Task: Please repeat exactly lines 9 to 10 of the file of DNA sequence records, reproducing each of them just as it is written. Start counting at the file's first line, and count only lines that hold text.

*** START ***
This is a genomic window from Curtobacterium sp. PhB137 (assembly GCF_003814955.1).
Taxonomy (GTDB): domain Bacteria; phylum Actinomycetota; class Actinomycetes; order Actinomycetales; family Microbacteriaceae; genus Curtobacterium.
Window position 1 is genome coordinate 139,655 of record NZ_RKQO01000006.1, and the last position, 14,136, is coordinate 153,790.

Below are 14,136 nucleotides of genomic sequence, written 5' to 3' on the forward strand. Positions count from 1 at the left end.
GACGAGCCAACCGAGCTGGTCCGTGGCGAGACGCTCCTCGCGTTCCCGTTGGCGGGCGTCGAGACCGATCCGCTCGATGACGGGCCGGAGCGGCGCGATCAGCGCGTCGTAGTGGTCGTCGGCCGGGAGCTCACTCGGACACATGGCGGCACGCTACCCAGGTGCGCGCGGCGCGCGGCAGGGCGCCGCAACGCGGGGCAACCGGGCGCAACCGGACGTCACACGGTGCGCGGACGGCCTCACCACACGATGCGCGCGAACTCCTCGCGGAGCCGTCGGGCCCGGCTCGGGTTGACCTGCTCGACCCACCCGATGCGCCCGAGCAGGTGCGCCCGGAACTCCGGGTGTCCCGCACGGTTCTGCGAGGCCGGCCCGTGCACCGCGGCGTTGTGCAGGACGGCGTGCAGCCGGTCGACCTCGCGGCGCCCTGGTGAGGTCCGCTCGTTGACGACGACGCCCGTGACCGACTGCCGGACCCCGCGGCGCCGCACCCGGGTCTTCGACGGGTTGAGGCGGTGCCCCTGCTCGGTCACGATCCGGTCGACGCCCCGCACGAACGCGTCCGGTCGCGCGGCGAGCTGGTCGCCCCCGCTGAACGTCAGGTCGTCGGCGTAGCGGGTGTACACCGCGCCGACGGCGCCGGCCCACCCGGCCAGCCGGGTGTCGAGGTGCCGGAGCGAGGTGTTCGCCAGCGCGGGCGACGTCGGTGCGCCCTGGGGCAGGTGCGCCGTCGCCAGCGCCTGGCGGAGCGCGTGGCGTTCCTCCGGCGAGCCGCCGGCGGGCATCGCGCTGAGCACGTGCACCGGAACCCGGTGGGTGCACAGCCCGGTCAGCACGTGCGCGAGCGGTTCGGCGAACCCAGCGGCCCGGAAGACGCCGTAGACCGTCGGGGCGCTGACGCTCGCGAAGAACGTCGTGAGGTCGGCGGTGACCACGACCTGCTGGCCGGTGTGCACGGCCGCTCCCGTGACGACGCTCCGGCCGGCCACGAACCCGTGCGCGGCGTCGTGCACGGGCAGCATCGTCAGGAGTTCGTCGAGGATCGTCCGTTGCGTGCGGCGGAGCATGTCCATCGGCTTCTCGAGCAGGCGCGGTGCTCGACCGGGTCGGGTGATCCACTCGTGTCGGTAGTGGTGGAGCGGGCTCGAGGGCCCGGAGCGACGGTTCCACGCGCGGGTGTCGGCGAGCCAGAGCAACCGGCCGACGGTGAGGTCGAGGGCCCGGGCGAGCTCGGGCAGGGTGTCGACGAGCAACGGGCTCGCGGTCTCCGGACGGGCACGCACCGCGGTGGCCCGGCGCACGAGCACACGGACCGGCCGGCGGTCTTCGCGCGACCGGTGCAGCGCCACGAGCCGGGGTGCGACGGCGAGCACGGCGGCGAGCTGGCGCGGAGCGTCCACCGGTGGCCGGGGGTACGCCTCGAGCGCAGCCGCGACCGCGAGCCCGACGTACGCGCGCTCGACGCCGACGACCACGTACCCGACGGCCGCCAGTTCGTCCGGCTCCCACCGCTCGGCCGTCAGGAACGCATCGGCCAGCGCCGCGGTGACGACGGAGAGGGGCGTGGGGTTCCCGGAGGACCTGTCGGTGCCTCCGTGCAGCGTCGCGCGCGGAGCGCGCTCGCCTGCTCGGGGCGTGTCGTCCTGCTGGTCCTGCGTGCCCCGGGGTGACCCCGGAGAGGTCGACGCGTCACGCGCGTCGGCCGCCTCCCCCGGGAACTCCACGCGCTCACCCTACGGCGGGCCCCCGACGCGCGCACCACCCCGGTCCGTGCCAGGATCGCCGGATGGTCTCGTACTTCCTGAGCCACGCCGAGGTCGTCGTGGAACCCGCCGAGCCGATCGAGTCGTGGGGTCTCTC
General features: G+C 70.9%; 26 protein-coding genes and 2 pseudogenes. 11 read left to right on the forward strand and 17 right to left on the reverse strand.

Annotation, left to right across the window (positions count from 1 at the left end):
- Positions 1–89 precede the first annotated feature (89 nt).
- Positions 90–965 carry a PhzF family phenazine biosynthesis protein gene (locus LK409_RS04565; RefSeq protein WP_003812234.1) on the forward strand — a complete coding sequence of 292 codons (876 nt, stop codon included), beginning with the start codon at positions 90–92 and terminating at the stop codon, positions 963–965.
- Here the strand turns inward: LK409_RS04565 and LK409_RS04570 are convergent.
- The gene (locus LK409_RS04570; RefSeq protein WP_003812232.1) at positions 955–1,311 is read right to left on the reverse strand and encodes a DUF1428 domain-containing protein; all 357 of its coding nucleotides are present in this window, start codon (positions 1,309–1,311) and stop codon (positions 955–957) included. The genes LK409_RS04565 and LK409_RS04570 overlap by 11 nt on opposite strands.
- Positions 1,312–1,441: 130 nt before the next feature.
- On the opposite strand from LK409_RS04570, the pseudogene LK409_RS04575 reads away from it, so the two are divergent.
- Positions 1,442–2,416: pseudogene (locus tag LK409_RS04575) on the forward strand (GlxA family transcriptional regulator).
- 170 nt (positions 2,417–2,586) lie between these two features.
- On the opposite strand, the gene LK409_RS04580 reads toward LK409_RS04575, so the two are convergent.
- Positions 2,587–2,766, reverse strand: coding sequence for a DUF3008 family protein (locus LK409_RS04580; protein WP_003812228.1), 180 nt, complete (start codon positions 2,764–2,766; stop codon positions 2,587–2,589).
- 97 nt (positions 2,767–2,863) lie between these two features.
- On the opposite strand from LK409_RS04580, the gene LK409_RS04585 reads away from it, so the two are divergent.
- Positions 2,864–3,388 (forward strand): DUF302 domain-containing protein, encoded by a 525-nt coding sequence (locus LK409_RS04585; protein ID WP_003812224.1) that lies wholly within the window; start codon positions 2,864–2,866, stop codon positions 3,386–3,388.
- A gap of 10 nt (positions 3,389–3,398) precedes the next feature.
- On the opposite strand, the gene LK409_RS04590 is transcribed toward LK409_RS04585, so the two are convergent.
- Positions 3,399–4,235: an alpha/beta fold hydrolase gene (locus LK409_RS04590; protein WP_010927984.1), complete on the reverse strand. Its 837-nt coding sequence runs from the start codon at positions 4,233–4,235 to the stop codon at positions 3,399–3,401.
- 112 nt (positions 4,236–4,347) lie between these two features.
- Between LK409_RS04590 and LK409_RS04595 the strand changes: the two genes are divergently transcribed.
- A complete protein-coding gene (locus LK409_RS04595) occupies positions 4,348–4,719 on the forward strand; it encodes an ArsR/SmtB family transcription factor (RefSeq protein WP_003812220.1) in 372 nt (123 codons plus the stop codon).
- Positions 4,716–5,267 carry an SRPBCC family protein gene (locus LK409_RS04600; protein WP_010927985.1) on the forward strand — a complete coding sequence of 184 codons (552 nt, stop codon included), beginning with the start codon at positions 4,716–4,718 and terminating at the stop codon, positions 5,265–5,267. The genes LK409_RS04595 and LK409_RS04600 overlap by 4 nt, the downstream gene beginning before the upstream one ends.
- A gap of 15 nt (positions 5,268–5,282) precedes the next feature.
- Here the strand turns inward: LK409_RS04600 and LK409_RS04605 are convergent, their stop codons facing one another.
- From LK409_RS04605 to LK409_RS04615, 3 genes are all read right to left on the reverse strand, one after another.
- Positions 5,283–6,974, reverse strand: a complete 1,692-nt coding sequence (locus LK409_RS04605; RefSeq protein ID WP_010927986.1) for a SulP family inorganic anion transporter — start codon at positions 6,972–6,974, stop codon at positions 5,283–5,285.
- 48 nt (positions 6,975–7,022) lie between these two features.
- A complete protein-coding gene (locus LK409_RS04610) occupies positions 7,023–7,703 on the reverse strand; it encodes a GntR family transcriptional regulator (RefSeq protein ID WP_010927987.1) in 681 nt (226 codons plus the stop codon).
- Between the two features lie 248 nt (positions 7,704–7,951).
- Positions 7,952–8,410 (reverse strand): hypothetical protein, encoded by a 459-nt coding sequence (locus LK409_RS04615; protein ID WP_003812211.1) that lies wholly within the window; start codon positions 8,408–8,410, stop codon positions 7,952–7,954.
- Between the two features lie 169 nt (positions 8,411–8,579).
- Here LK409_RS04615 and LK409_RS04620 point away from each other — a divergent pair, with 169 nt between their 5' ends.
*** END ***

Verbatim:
- Positions 90–965 carry a PhzF family phenazine biosynthesis protein gene (locus LK409_RS04565; RefSeq protein WP_003812234.1) on the forward strand — a complete coding sequence of 292 codons (876 nt, stop codon included), beginning with the start codon at positions 90–92 and terminating at the stop codon, positions 963–965.
- Here the strand turns inward: LK409_RS04565 and LK409_RS04570 are convergent.